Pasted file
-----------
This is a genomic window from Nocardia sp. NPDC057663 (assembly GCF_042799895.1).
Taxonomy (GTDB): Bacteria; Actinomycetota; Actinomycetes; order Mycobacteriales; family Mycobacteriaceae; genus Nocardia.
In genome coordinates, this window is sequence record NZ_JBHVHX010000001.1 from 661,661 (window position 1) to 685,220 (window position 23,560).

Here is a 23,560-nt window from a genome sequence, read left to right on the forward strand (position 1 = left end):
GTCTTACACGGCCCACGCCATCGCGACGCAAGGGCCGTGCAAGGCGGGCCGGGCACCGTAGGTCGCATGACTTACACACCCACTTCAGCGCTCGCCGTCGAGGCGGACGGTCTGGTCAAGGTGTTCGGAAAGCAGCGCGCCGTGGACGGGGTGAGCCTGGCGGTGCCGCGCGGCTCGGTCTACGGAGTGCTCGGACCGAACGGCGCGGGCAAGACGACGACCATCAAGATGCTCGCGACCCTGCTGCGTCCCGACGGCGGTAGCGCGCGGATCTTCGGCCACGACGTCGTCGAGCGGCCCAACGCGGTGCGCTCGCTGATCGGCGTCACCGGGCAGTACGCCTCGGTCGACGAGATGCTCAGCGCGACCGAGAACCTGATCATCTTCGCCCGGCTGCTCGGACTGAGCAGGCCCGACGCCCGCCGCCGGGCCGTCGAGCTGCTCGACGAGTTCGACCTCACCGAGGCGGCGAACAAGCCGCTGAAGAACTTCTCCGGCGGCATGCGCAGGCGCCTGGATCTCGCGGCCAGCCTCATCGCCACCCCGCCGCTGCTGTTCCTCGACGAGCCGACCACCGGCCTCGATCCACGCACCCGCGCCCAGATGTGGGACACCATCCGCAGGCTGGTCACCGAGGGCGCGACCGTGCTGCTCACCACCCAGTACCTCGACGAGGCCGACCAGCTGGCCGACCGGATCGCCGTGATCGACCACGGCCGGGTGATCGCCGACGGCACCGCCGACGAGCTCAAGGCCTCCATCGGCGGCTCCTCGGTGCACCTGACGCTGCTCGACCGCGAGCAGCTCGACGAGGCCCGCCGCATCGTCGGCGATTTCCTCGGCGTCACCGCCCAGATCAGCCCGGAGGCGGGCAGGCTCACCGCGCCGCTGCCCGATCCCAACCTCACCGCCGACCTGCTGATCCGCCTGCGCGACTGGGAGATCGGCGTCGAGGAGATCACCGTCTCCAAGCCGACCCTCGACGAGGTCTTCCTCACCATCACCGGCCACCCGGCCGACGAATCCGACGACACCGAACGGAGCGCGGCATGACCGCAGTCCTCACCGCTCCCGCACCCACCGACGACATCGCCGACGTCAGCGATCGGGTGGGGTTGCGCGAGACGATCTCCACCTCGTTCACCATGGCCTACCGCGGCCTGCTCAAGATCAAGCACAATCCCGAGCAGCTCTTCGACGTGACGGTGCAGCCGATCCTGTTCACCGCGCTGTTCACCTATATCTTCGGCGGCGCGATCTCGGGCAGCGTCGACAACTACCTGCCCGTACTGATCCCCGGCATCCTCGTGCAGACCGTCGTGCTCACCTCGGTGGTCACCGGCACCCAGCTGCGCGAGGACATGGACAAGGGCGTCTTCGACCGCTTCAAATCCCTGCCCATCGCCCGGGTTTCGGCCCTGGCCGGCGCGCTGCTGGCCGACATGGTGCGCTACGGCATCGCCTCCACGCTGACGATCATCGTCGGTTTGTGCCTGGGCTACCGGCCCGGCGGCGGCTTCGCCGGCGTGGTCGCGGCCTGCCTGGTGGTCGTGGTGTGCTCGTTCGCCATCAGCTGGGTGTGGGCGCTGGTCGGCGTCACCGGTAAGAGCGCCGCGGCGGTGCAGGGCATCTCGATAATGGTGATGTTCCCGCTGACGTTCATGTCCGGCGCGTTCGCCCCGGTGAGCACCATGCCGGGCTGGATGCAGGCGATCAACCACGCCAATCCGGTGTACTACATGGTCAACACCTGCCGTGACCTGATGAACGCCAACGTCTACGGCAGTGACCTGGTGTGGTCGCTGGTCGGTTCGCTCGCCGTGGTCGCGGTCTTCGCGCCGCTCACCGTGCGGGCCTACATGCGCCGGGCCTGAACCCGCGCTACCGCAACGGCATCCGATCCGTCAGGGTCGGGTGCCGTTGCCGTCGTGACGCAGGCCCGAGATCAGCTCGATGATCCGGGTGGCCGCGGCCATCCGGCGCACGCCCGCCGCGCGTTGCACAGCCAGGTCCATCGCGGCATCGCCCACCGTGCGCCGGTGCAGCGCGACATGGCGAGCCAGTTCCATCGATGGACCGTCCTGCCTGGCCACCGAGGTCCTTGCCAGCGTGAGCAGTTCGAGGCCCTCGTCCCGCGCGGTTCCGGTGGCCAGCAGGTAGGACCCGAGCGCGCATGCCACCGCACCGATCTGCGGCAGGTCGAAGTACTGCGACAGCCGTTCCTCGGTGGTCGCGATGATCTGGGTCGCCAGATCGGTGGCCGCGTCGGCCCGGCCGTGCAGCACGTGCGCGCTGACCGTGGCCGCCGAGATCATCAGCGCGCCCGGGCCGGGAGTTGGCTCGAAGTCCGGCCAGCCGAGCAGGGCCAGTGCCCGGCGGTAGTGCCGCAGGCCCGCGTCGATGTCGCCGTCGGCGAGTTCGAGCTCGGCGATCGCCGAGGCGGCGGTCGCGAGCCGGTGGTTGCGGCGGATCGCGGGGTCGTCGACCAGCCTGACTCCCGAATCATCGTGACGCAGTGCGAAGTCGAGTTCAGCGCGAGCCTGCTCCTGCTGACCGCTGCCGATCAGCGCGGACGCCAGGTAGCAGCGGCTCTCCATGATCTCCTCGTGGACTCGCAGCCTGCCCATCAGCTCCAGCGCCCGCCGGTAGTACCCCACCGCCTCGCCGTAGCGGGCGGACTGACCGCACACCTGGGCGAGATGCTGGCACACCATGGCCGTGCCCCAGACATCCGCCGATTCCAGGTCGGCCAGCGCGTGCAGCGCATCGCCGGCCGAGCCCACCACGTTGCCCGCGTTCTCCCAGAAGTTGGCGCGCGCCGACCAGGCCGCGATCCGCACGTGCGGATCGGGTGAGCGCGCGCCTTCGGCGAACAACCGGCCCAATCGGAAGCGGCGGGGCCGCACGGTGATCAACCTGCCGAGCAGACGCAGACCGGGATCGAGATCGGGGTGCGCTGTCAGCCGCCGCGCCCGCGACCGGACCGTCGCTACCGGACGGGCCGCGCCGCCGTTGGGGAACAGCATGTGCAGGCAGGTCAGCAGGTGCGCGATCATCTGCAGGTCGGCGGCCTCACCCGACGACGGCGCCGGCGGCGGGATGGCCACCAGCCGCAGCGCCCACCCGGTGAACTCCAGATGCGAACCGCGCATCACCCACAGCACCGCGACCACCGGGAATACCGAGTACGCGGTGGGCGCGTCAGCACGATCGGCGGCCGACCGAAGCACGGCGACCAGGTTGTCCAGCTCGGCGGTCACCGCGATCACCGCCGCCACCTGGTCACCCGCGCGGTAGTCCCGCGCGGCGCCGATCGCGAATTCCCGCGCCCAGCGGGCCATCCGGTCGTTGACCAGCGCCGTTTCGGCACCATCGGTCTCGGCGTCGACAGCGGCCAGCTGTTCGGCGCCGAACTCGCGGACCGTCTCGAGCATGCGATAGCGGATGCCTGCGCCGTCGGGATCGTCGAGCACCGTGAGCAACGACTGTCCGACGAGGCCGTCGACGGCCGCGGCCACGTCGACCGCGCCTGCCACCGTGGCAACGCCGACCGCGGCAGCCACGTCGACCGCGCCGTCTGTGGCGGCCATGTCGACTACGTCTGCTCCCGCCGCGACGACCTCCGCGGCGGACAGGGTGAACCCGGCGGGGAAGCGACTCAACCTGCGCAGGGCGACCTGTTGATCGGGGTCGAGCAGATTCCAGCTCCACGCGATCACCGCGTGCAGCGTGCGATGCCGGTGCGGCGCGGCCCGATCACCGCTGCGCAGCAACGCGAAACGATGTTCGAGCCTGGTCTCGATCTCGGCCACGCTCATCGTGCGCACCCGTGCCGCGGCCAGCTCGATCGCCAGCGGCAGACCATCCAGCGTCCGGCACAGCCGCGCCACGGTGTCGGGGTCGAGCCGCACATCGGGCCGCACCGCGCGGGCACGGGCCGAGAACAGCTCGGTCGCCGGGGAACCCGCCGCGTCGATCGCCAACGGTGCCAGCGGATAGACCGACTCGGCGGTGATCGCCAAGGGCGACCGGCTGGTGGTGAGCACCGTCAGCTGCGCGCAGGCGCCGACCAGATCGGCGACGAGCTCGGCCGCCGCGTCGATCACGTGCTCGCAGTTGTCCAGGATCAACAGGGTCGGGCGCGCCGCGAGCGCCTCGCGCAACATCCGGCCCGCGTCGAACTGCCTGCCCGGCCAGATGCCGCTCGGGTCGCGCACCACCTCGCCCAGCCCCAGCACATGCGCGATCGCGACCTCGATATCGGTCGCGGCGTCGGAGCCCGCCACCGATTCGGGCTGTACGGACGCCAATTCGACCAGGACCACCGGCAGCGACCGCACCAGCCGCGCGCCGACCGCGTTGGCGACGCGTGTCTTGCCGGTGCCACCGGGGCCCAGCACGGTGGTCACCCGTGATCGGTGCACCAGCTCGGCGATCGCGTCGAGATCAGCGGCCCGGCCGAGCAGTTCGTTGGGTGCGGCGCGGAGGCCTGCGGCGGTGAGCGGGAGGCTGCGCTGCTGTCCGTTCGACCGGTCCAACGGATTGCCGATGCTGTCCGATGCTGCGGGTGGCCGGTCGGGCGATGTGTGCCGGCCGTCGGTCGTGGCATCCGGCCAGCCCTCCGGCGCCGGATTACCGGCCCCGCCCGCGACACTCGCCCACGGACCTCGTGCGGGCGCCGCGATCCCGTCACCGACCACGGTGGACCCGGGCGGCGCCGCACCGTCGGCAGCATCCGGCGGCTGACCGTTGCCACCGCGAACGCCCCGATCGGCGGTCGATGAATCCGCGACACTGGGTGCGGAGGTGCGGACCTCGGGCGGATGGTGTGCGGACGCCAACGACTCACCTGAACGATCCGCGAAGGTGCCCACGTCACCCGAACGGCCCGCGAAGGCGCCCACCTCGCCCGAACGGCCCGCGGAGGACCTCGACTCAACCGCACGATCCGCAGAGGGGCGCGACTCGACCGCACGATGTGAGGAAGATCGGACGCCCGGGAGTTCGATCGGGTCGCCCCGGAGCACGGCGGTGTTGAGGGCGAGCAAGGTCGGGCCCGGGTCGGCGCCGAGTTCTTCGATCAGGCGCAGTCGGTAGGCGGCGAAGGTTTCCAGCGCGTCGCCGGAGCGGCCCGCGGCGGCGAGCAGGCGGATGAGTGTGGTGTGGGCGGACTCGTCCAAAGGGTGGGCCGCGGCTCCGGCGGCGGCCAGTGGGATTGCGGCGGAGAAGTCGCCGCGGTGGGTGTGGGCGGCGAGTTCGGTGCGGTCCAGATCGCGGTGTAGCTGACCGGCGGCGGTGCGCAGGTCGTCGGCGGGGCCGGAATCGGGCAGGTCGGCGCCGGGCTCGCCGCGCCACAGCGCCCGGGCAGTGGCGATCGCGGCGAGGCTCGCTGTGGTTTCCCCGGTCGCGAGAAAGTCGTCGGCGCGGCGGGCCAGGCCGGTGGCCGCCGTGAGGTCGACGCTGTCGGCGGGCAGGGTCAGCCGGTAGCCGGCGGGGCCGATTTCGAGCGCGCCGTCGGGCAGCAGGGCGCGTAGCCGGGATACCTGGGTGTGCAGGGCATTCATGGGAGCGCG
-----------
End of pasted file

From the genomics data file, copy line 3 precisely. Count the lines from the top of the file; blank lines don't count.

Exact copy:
In genome coordinates, this window is sequence record NZ_JBHVHX010000001.1 from 661,661 (window position 1) to 685,220 (window position 23,560).